What Not to Do: Illegal Interview Questions to Avoid
Job interviews play an important role in identifying the right candidates for your open jobs because they provide the opportunity to ask probing questions and gain valuable insight into what each applicant has to offer. But ask the wrong question and you could find your veterinary practice in hot water. In fact, there are certain questions that are off-limits from a legal perspective. To avoid going down the wrong path with your interviews, here are some illegal questions to steer clear of.
What constitutes an “illegal” interview question?
First, let’s clarify that the term “illegal” doesn’t necessarily mean you’ll be breaking a specific law by asking them, but since these types of questions could result in a costly discrimination lawsuit, they’re generally referred to as illegal. These may include any questions that are related to an applicant’s:
- Race, ethnicity or color
- Gender or sex
- Birthplace or country of national origin
- Marital or family status or pregnancy
Problems often arise when the interviewer and interviewee become a little too comfortable and allow the process to turn more personal. In these instances, sometimes a question that seems innocuous on the surface can actually result in a veterinary recruiting disaster.
Sample Illegal Interview Questions
To break things down, let’s take a look at a few questions that might lead your interview on a path you don’t want to travel down:
- When did you graduate from high school?
- Where did you grow up?
- What does your spouse do for a living?
- How old are your children?
- What arrangements do you make for child care while you work?
- How long do you plan to work until you retire?
- Have you experienced any serious illnesses recently?
- Will you need time off or accommodations for religious reasons?
To avoid these types of questions, keep your veterinary recruiting process focused primarily on the skills, experience and behaviors that are needed to perform the job in question. If you find the discussion beginning to stray off course toward topics that could be discriminatory, bring the conversation back on track by asking another job-related interview question.
Sample Legal Interview Questions
Of course, in addition to knowing what you shouldn’t ask, it can be helpful to know what questions pass the sniff test for keeping your interviews on the up-and-up. Here are a few such examples:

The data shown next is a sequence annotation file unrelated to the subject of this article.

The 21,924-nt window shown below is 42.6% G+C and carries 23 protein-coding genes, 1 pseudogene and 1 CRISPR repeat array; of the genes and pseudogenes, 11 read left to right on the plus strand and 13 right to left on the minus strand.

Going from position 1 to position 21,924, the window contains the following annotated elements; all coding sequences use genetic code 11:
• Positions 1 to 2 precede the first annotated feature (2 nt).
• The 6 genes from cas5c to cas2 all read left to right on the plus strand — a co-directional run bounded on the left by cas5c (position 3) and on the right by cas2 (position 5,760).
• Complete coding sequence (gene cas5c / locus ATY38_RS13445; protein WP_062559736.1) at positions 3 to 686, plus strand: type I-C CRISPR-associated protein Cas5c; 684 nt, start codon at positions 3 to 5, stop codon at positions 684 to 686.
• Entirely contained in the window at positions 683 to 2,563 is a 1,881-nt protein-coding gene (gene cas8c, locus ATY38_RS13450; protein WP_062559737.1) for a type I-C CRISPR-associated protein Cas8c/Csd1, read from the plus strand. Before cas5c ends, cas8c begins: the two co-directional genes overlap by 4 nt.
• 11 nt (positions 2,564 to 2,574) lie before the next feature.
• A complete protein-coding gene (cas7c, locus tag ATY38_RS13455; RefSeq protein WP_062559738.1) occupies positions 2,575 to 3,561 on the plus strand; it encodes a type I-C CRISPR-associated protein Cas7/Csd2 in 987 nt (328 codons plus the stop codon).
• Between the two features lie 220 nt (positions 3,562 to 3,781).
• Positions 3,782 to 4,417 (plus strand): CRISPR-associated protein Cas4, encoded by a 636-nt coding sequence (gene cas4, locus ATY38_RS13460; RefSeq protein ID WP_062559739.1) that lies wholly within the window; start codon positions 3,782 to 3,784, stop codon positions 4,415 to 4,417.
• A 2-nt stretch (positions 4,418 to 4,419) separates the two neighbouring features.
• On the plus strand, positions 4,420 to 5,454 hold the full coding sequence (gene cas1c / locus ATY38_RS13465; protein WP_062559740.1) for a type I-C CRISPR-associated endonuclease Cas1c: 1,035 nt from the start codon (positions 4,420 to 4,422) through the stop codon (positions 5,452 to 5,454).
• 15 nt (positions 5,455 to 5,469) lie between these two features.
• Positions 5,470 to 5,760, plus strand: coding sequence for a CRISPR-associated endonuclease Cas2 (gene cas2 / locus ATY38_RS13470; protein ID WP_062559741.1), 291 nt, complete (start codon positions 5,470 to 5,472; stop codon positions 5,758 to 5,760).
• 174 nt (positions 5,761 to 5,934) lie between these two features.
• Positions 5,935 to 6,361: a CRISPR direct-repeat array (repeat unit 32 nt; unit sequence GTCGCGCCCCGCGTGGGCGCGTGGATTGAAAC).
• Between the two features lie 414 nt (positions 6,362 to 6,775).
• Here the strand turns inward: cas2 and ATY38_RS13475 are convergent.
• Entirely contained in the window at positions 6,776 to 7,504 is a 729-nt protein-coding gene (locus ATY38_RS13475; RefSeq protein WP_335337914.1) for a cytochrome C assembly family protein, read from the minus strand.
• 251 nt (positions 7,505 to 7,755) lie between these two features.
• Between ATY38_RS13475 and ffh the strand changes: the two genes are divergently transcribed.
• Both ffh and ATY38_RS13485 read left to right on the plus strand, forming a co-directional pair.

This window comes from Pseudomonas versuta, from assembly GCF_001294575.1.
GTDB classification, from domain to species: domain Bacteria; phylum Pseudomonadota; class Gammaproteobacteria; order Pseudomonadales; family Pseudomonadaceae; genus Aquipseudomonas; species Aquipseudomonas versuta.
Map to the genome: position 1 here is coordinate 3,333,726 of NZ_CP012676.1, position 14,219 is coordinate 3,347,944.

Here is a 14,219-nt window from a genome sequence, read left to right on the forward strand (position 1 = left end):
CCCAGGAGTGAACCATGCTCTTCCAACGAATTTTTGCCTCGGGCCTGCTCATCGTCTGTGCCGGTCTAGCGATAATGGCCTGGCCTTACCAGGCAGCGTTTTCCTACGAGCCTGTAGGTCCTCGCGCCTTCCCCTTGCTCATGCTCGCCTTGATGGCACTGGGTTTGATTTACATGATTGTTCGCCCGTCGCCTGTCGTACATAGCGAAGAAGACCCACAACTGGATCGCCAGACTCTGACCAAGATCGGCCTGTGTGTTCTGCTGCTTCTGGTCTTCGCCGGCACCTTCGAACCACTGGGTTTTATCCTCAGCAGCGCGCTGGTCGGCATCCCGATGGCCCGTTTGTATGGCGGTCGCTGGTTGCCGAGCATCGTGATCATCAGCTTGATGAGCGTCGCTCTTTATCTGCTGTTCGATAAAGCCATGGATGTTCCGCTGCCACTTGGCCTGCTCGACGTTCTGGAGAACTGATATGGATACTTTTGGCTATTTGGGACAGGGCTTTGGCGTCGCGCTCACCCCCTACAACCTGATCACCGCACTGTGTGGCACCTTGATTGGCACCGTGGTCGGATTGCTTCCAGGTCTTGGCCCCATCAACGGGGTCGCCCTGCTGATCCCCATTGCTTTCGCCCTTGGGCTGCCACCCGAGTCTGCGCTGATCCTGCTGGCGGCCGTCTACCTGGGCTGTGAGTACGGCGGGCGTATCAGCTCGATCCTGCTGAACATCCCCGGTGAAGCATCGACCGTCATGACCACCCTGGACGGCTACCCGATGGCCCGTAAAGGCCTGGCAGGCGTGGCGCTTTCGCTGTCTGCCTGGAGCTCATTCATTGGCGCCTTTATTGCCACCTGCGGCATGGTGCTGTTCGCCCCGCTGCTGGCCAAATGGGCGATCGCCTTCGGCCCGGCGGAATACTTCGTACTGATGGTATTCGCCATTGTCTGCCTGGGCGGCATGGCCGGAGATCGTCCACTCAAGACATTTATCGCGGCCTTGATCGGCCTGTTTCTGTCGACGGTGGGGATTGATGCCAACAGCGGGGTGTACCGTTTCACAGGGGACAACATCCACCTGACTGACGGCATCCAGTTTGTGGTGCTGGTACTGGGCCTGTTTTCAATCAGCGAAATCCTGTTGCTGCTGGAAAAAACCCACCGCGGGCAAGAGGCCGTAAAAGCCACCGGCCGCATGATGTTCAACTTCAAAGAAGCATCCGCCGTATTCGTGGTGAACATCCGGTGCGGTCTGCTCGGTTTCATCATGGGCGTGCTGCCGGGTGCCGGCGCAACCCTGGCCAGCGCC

- Describe the work environment or culture in which you are most productive and happy.
- What are the positive aspects of your current job and work environment?
- Describe the management style that will bring forth your best work and efforts.
- When you work as part of a team, describe the role that you are most likely to play.
- How would your co-workers describe your work style and contributions in your current or former job?
- What are the biggest expectations that you have of senior leaders?
- Tell me about an occasion when you believe that you delighted a client.
Of course, these questions are just meant to serve as a guide or foundation. You will want to add more based on the specific role and the needs/culture of your practice.
Again, the goal is to keep all questions and answers focused primarily on the job you’re trying to recruit for and the skills and experience needed to succeed in that role. For best results, we recommend preparing a list of questions in advance so that you can refer back to it should the conversation begin to go off track.
What to Do if the Candidate Offers Answers to Questions You Want to Avoid
Should a candidate you’re interviewing offer potentially discriminating information, such as saying they need a flexible schedule due to their child care needs, you’re free to respond in a way that demonstrates your practice’s flexibility or other accommodations, just don’t pursue the topic further. And, remember, you cannot use such identifying information in your hiring decision.
During your veterinary recruiting activities, it’s important to be mindful of best practices as well as what not to do. By recognizing which types of questions to avoid, you can ensure that your interviews are carried out in a way that won’t place your practice or your reputation in harm’s way.